Schools cheer
test progress

Fewer made adequate progress
under rising federal benchmarks,
but the trend is clearly up

Only one-third of Hawaii public schools made adequate academic progress on state tests this year, but clear upward trends at even some of the most challenged schools provided state school officials with a silver lining to trumpet.

"Can I get up on this table and dance now?" schools Superintendent Pat Hamamoto said to members of the Board of Education upon releasing the results yesterday.

Just 94 of the state's 282 regular and charter schools made the grade, the lowest number since the test results began serving as school-by-school "report cards" in 2003.

But schools faced a sharply higher bar this year, and though fewer of them made it over, many showed sharp gains in the numbers of students who tested well in reading and math.

Forty-four percent of students were required to test proficient on the Hawaii State Assessment in reading, and 28 percent in math, for schools to achieve Adequate Yearly Progress (AYP), the equivalent of a passing grade. Grades 3, 5, 8 and 10 were tested.

Those benchmarks are up from 30 percent and 10 percent, respectively, last year.

The department noted that if the old standards had remained in place, nearly 70 percent of state schools would have made AYP this year, which would have been the best showing yet.

"The bottom line is that we are steadily and consistently moving our students up in proficiency," Hamamoto said.


This year's one-third success rate is down from 52 percent last year and 39 percent the year before. Three schools are still awaiting their results.

Of the schools that fell short, 20 more will fall into "restructuring" status, the highest penalty under the federal No Child Left Behind law, which levies escalating sanctions on schools that repeatedly miss the state-set proficiency targets.

There are already 24 schools undergoing restructuring, a state-directed school reform process.

At 20 of those schools, the state brought in private firms from the mainland to help redo everything from curriculum and teacher training to a school's daily bell schedule.

But Hamamoto said the Department of Education plans to move away from that approach.

The department, which is paying those firms $7.9 million under two-year contracts, plans to analyze the 20 new schools and offer more efficient, "targeted" help on its own, where possible.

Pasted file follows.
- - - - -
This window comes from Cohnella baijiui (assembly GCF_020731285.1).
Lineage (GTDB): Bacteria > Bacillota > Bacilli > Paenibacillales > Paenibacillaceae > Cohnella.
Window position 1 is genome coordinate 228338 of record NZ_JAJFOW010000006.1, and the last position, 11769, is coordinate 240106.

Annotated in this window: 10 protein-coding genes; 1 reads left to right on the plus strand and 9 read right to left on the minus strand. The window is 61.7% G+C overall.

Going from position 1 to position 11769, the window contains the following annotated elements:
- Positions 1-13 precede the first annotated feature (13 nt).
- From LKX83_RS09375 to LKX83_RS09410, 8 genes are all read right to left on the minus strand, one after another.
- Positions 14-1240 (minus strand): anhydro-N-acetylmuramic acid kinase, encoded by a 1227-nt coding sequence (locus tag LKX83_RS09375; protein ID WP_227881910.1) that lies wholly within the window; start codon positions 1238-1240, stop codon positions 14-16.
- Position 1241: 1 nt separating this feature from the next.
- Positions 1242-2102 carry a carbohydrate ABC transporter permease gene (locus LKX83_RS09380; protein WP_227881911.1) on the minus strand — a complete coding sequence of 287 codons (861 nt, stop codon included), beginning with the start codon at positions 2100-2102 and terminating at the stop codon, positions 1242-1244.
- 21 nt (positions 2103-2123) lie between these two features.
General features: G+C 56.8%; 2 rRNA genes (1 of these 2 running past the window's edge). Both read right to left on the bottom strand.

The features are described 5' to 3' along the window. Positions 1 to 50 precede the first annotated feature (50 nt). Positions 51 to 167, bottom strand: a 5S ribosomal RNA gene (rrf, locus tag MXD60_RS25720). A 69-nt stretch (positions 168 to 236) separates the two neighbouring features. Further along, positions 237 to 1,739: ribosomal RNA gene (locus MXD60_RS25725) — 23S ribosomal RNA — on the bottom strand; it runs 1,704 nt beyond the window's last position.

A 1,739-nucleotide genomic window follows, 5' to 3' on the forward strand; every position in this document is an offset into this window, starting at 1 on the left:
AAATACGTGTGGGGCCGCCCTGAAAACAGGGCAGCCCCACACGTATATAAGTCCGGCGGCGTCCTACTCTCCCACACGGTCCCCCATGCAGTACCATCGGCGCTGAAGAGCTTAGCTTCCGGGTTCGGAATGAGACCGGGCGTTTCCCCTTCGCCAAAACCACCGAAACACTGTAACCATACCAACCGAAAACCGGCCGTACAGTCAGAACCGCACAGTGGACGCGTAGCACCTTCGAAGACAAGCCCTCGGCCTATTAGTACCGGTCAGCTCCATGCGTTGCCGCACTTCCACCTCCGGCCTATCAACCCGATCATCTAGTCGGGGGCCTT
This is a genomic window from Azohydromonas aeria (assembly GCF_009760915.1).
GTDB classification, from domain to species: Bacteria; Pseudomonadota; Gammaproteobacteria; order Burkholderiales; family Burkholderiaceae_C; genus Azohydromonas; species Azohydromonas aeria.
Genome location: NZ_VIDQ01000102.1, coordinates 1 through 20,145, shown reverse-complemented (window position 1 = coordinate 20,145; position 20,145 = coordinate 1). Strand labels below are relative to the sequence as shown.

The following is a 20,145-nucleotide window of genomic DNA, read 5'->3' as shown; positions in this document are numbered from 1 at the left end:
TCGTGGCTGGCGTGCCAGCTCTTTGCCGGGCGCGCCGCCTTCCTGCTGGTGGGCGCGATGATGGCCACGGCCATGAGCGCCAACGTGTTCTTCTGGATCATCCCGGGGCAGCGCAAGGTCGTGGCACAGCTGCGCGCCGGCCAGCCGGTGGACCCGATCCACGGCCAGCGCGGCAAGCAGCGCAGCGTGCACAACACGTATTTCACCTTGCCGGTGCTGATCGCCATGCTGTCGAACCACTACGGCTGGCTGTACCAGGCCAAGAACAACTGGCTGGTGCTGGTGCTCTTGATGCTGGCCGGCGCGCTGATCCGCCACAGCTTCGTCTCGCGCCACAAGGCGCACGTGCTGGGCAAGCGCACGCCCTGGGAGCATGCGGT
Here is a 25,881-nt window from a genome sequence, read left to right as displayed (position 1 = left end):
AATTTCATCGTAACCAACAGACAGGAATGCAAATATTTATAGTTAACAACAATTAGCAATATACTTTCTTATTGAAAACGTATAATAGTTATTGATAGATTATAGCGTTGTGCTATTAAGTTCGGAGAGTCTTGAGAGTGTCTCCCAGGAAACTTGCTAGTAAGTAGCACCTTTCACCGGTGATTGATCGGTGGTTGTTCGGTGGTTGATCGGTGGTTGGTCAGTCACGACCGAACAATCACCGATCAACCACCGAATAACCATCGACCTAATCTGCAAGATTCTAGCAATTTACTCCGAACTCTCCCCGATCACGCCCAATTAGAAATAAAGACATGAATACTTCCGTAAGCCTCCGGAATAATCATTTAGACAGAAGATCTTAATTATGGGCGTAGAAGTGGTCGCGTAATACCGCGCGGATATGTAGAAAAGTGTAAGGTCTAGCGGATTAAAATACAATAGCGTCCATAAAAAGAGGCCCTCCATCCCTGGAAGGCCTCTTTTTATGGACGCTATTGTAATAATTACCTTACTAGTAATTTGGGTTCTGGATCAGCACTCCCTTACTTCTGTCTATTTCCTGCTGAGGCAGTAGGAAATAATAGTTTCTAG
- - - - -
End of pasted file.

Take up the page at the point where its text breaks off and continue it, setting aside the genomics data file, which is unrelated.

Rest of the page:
"We have a greater understanding of the process and how to analyze the data now. Last year, we were just learning how to do this," Hamamoto said.

The department has 90 days to determine the restructuring plans for the 20 schools.

Under No Child Left Behind's strict criteria, individual categories of students must meet the same state-determined proficiency and test-participation requirements as the whole school. These include various ethnic groups, the economically disadvantaged, English-learners and others.

Education department data showed that in more than half of the schools, the overall student population achieved proficiency targets, but schools missed AYP because one or more student categories fell short.

Four of the original 24 restructuring schools were among the big surprises yesterday. Hauula, Kahaluu and Kealakehe elementary and Jarrett Middle School all made AYP.

"We're really excited. It's a wonderful feeling," said Jarrett Principal Gerald Teramae. "This validates all the hard work of the teachers and students over the past year."

Jarrett made leaps in proficiency for both math and reading. Though it missed the 28 percent mark in math, it earned AYP under a rule that rewards large improvements.

As part of its restructuring, Jarrett is now working with mainland firm Edison Schools on a school improvement plan.

But if it achieves AYP again in next spring's tests, Jarrett's No Child Left Behind record will be wiped clean, and it will not face the possibility of restructuring again for at least several years.

"I told (staff) today that 'you did a great job last year on your own, and now we have Edison helping us this year, so we have no excuse for not making AYP again,'" Teramae said.

The number of schools in "good standing," or totally free of sanctions, actually improved slightly this year, to 145 from 142 schools last year.